February 7, 2006
Colombia’s paramilitary “granddaddy” gives up gun
By Hugh Bronstein
BOGOTA, Colombia (Reuters) - The "granddaddy" of Colombia's
right-wing militias, who picked up a shotgun to protect his
farm from Marxist rebels 29 years ago and now stands accused of
drug smuggling, turned himself in to the government on Tuesday.
fighting force brings to about 22,290 the number of
paramilitary fighters that have surrendered their arms
countrywide in a government peace accord.
Paramilitaries guilty of crimes such as massacre, torture
and kidnapping face jail terms limited to eight years in
exchange for laying down their arms -- a deal criticized by
human rights groups.
"I remember when the guerrillas were all over this area and
the state did not come. Nobody came to help," the
weather-beaten warlord told reporters before his demobilization
ceremony in the town of Puerto Triunfo, Antioquia province.
In 1977, Isaza says he recruited eight fellow farmers armed
with shotguns to ambush rebels who had been stealing their
chickens and pigs and were threatening to kill him.
Authorities say that from these humble beginnings Isaza
developed a criminal network fueled by profits from Colombia's
lucrative cocaine trade, an accusation he denies.
"Isaza is like the granddaddy of the paramilitary movement,
so his demobilization is symbolically important," said German
Espejo of Bogota thinktank Seguridad & Democracia.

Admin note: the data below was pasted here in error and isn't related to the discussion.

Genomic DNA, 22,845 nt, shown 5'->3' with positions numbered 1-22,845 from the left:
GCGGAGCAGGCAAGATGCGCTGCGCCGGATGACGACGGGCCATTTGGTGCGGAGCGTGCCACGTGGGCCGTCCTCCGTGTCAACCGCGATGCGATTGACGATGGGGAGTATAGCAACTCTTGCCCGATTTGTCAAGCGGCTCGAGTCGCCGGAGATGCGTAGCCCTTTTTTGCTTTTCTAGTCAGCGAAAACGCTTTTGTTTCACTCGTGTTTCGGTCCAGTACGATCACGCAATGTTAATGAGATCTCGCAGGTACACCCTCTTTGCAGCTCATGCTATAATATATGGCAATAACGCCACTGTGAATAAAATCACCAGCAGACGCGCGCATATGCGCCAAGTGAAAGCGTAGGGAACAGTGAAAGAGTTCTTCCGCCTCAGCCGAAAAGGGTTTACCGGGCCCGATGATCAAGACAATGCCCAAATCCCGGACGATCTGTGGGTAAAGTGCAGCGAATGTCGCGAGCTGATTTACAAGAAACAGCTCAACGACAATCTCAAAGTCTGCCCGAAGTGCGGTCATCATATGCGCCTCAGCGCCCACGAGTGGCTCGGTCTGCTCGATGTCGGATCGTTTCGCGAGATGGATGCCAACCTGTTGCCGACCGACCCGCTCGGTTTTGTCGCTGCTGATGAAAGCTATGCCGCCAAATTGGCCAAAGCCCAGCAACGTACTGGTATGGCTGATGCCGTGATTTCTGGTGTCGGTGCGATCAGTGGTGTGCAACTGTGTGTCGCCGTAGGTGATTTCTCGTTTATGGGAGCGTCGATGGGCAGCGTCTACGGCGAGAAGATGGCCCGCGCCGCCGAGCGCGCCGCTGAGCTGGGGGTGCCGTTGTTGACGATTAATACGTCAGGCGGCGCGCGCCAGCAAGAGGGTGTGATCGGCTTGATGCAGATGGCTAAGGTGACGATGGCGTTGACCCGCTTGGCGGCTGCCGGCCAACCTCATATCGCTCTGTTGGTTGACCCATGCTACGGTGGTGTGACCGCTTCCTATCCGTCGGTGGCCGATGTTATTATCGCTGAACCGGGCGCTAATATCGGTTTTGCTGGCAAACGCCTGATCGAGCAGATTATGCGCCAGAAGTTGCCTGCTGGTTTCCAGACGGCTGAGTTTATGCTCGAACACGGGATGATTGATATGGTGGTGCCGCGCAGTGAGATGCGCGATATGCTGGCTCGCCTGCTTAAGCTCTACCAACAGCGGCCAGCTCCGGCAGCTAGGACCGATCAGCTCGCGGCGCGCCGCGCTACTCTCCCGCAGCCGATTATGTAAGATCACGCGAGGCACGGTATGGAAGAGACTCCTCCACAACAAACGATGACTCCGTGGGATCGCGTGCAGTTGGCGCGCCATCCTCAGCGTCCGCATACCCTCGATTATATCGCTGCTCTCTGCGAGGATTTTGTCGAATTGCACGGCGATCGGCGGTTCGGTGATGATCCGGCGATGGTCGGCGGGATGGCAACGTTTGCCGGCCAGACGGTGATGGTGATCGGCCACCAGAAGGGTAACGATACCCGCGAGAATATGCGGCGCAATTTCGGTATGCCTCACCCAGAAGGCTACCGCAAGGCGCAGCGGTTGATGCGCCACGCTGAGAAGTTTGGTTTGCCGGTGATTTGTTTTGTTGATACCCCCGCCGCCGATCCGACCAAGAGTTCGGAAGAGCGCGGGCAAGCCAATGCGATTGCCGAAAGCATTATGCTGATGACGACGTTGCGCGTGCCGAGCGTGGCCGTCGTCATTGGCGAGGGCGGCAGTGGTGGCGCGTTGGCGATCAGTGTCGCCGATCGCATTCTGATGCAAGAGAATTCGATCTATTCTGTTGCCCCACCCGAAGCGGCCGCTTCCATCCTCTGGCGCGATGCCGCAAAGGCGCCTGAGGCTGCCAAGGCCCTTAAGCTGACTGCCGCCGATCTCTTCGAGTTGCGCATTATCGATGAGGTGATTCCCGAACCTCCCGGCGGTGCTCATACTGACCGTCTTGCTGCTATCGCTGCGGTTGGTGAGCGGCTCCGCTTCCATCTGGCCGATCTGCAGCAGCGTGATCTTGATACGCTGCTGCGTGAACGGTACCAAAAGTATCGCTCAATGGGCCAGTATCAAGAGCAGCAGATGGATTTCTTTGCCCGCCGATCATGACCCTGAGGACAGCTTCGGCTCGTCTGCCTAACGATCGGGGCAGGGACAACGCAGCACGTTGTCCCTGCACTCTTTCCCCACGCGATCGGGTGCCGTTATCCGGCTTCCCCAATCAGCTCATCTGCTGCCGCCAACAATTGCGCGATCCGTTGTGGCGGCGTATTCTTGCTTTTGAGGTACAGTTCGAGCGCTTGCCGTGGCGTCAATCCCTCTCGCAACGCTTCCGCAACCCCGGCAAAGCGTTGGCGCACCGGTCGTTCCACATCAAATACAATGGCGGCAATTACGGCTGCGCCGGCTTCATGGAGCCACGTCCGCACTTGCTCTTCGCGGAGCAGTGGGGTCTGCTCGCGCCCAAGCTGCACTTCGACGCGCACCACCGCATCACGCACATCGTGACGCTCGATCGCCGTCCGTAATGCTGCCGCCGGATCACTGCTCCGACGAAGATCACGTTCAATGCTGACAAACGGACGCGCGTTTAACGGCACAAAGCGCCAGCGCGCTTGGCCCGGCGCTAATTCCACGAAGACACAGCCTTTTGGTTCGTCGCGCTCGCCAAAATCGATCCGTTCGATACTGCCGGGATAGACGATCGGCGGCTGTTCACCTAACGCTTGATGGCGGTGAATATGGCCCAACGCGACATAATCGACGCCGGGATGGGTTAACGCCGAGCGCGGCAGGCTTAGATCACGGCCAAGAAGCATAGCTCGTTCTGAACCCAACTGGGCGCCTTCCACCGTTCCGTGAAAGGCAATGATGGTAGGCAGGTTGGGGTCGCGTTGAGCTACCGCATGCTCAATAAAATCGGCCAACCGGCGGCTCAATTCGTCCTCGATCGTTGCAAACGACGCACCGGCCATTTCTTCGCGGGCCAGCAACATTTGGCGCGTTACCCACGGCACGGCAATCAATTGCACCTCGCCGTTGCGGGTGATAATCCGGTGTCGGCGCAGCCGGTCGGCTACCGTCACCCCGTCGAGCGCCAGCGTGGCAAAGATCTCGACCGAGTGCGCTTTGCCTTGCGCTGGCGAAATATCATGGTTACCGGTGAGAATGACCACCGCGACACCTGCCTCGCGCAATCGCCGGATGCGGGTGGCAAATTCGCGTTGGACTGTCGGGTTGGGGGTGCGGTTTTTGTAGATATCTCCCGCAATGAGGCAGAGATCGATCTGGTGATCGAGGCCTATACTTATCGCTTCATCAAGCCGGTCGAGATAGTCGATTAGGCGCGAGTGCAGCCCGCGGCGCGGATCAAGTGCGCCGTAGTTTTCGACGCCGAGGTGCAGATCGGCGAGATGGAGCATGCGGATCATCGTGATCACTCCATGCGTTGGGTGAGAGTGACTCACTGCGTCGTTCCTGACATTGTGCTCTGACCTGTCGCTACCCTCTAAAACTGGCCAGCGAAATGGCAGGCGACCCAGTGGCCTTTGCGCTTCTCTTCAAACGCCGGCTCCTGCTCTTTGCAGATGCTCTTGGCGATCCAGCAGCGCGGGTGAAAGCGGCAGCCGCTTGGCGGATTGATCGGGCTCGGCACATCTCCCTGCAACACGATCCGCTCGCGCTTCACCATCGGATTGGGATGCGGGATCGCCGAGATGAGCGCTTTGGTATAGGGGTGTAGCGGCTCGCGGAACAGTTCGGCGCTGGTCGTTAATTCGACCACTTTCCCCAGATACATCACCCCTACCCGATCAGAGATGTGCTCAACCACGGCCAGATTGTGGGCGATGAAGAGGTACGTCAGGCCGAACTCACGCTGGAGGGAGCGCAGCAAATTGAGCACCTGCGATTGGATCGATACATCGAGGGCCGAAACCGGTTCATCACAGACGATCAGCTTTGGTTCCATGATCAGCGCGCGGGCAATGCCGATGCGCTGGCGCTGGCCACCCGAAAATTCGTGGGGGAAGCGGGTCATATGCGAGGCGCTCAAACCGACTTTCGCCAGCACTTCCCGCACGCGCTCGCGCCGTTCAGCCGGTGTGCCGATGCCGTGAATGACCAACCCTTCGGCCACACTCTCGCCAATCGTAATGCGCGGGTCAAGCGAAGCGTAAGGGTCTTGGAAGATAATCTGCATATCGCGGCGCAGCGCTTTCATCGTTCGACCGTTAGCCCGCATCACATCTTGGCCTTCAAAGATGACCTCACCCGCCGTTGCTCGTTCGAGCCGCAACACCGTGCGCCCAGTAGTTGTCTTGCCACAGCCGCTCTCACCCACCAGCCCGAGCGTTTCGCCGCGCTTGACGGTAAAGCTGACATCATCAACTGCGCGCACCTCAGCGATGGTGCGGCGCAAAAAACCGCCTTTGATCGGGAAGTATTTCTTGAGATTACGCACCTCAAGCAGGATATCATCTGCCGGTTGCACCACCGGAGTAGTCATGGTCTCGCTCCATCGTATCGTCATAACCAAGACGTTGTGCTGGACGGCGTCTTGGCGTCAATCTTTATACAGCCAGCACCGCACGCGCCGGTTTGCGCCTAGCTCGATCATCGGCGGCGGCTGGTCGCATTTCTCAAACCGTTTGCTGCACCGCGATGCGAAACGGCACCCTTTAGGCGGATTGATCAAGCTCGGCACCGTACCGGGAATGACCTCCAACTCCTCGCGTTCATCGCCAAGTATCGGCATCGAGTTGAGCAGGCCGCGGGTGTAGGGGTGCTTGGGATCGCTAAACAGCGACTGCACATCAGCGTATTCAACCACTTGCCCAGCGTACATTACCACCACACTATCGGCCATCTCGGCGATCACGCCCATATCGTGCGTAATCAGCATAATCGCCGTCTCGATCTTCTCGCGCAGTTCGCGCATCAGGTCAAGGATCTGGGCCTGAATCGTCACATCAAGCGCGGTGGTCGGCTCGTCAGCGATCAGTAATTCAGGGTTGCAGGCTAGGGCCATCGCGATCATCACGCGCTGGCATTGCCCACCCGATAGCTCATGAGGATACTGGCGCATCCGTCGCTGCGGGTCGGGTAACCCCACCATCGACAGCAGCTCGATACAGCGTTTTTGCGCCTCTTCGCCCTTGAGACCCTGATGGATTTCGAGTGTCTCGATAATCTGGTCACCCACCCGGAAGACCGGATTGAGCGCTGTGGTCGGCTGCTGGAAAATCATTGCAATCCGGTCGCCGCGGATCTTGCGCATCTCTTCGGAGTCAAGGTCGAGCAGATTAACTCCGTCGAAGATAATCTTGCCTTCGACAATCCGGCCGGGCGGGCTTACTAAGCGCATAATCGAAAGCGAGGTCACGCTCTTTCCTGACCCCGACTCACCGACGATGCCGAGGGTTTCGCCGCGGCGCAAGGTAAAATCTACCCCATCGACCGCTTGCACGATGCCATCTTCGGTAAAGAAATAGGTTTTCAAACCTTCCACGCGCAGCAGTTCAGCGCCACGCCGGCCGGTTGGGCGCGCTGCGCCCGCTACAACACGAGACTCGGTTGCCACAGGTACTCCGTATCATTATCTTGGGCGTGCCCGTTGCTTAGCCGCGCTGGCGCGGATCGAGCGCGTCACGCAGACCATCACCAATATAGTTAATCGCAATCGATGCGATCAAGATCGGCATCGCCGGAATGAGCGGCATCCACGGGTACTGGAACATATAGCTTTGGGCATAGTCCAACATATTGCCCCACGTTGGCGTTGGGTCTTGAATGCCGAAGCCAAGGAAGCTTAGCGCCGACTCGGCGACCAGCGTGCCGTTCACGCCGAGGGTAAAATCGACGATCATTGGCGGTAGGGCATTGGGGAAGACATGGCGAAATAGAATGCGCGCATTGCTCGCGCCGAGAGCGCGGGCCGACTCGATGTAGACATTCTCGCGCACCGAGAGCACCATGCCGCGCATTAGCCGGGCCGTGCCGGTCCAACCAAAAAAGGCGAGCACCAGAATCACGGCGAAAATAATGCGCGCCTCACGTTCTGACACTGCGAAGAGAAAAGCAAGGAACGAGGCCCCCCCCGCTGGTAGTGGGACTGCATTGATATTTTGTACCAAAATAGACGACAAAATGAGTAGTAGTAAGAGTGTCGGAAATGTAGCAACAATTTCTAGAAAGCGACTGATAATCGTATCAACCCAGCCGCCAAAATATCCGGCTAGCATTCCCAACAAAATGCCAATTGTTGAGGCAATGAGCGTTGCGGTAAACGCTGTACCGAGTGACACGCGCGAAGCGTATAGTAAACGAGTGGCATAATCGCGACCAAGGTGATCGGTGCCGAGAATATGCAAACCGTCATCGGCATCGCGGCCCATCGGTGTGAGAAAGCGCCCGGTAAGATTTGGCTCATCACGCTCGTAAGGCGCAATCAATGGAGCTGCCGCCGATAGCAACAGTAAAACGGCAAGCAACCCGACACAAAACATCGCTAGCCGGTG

The paramilitaries are guilty of some of the worst
atrocities of the Colombian conflict, in which thousands are
killed and tens of thousands are forced from their homes every
year. The militias often cooperated with members of the armed
forces to combat their common rebel foe, although the
government says soldiers helping paramilitaries are criminals.
Admitting that "we are not the biggest angels," Isaza
recently told El Tiempo newspaper that his men often killed
peasants suspected of being guerrillas.
Wearing camouflaged uniforms and trademark red bandannas
around their necks, the men and women of Isaza's Peasant Self
Defense Forces of the Magdalena Medio turned in a total of 754
weapons, the government said.
President Alvaro Uribe, whose father was killed by the
guerrillas in the early 1980s, has yet to open formal peace
talks with the rebels, who are fighting a four-decades-old war
against the state. The guerrillas and some opposition
politicians accuse Uribe of being allied with the
paramilitaries, which he denies.
The president, popular for reducing crime as part of his
crackdown on the rebels, is expected to win reelection in May.
Colombia's ally the United States, which has given about $4
billion in aid since 2000, says it supports the peace talks
with the paramilitaries, even though Washington classifies them
as a terrorists and human rights groups say they are getting
off too easy under the peace deal.
New York-based Human Rights Watch says the militias are not
being forced to dismantle their drug-smuggling and other
criminal networks and are gaining a veneer of political
Left-leaning politicians say the militias are using
violence and death threats to influence the outcome of March
The United States says it would still like the extradition
of those with U.S. arrest warrants, although that is unlikely
to happen if the paramilitary chiefs keep to peace pledges.
(Additional reporting by Daniel Munoz)